Analysis of Library Social Entrepreneurship from 2020–2022: The Wikimedia Factor (Ngozi Perpetua Osuchukwu, Librarian/Lecturer in Department of Library and Information Science, Nnamdi Azikiwe University, Awka, Nigeria)
In this talk, Osuchukwu details her library’s work with Wikimedia during the Covid-19 lockdown in 2020. During this time, Osuchukwu and her fellow librarians engaged their communities with Wikimedia in a variety of ways, including through training, workshops, and community engagement through activities such as the creation and translation of articles. This project was intended to achieve a number of goals, including increased traffic in the libraries, increased numbers of libraries and librarians, increased library engagement with Wikimedia at a leadership level, and the encouragement of social justice work through these interactions. Osuchukwu also notes the potential obstacles in doing this work, which include lack of engagement among some librarians, overwhelming aspects of Wikimedia, and the need for infrastructure to make Wikimedia accessible in places like schools. By seeking grants and sponsorships to build their skills, Osuchukwu says librarians can overcome these obstacles and engage their communities in meaningful ways through Wikimedia. This presentation would be of interest to anyone looking for ideas to implement Wikimedia within their library and community.
Social Media Listening for Insights into Niche Markets (Allison Smith, Research Librarian, University of Ottawa, Ottawa, Ontario, Canada)
In this presentation, Smith explores how social media listening can help give insight into niche markets. This technique, which involves monitoring candid conversations happening on social media platforms, allows researchers to demonstrate impact for new or niche markets that might not have formal numbers to show in the same ways as more established fields. Smith uses two case studies to demonstrate how this principle can work: a case study of a group selling adaptive fashions for wheelchair users, and a case study of a group of entrepreneurs who created a tracking tool for weightlifters. Through scraping for keywords and cluster analysis of word clouds, Smith was able to track themes that emerged through these discussions on the social media platform Reddit. Smith displays how visual analysis of hashtagged images, tone and sentiment analysis, and deep listening can offer us new tools to use in our reference interviews as well as new ways to gain insight about our own users. Smith was particularly engaging in her explanation of social media listening, and the case study examples were incredibly useful to those looking to utilize this method in their own work.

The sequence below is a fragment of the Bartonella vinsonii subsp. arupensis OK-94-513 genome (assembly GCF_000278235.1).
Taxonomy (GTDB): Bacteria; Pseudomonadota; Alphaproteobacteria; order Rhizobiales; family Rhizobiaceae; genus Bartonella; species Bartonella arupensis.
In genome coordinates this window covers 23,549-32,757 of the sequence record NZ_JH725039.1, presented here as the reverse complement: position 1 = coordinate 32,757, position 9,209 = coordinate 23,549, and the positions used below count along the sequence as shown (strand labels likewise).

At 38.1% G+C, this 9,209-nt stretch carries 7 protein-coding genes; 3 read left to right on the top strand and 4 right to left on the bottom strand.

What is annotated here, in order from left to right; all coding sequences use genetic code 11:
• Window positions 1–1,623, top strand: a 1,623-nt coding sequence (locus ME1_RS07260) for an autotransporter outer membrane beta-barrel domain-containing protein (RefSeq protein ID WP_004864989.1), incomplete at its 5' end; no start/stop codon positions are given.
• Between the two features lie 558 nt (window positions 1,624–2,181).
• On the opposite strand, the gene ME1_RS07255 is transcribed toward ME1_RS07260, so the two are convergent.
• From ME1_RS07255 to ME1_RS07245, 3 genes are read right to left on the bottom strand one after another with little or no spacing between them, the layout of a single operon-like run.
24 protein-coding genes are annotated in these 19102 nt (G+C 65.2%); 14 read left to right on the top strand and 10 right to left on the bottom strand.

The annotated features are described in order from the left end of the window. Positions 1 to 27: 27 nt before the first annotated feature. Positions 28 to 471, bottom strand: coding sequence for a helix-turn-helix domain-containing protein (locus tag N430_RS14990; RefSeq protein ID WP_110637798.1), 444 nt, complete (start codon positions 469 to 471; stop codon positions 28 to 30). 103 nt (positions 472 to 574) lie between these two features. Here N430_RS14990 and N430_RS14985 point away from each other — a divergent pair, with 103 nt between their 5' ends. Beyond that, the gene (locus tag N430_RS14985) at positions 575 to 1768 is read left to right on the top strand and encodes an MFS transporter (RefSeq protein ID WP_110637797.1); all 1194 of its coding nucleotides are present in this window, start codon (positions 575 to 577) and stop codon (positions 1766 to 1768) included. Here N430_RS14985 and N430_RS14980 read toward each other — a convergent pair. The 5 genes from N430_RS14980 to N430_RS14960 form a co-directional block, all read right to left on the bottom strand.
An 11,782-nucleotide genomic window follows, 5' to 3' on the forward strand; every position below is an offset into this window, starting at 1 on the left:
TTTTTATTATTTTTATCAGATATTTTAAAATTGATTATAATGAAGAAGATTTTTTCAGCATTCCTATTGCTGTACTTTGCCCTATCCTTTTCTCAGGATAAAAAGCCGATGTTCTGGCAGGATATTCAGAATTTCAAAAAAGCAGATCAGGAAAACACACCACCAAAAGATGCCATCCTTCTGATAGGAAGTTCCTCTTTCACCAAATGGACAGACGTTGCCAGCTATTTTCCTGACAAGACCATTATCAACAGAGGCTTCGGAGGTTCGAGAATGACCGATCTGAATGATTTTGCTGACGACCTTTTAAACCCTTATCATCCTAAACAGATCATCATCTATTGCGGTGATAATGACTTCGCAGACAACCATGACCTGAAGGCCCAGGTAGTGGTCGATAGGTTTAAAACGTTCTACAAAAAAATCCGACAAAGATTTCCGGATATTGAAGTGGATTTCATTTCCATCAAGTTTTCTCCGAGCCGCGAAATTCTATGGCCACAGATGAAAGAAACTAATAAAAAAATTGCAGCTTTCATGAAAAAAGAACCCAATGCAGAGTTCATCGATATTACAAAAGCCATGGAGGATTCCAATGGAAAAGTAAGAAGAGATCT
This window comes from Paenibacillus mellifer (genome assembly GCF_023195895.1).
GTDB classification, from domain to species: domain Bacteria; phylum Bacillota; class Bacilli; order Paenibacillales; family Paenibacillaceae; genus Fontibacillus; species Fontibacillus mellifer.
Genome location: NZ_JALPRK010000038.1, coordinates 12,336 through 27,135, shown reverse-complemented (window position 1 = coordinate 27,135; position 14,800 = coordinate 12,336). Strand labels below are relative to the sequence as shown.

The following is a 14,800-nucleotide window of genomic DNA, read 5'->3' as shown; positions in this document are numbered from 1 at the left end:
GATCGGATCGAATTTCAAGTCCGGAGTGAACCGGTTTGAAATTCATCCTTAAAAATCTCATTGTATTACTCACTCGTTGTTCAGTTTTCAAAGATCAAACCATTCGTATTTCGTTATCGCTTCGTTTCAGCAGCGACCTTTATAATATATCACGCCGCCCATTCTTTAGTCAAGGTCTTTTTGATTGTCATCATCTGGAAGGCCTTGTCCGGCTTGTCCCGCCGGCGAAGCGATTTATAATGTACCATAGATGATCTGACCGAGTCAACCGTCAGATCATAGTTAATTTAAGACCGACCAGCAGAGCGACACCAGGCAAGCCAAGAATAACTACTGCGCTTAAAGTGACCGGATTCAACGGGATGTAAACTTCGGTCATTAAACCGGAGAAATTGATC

Arts X Entrepreneurship: A Framework to Support Creatives (Jimmy McKee, Entrepreneurship Libarian, and Ashley Werlinich, Library Liaison to English and Drama, Carnegie Mellon University, Pittsburgh, Pennsylvania, United States of America)
In this lightning talk, McKee and Werlinich outline a new library pilot program at Carnegie Mellon University: Arts X Entrepreneurship (ARTS X ESHIP). This program aims to enhance its local innovation ecosystem through a rollout of various projects, workshops, and library resources that unite arts and entrepreneurship. This program seeks to make entrepreneurship resources accessible to students with a variety of backgrounds, as well as to connect students with art entrepreneurs and makers within the local community. The ARTS X ESHIP program also emphasizes needs and resource assessments of its communities. The program engages with its communities in a variety of ways including through focus groups, interviews, and surveys, as well as alternative approaches to embedded librarianship (such as serving as advisors for student groups). By integrating with its community, the ARTS X ESHIP program directs resources to those previously under-reached, develops reproducible guidelines for other libraries seeking to do the same work, and fosters local innovation. This presentation would be of note to anyone working with entrepreneurship in the arts or to those interested in alternative approaches to entrepreneurship within university libraries.
Day Two (November 2nd, 2022)
Day One Presentations available at: https://www.youtube.com/watch?v=SNLvDM6sTP4
Slides available at https://entrelib.org/international-2022/
Sustainable Solutions: Using the Impact Gaps Canvas as a Research Tool (Amanda Wheatley, Liaison Librarian for Management, Business, and Entrepreneurship, McGill University, Montreal, Quebec, Canada)
This workshop focuses on the Impact Gaps Canvas. Specifically, it looks at how this approach has a more inclusive lens in considering social entrepreneurship. Topics covered include a discussion of the canvas, how it connects to evidence-based practice, and insight to teaching with it in the classroom.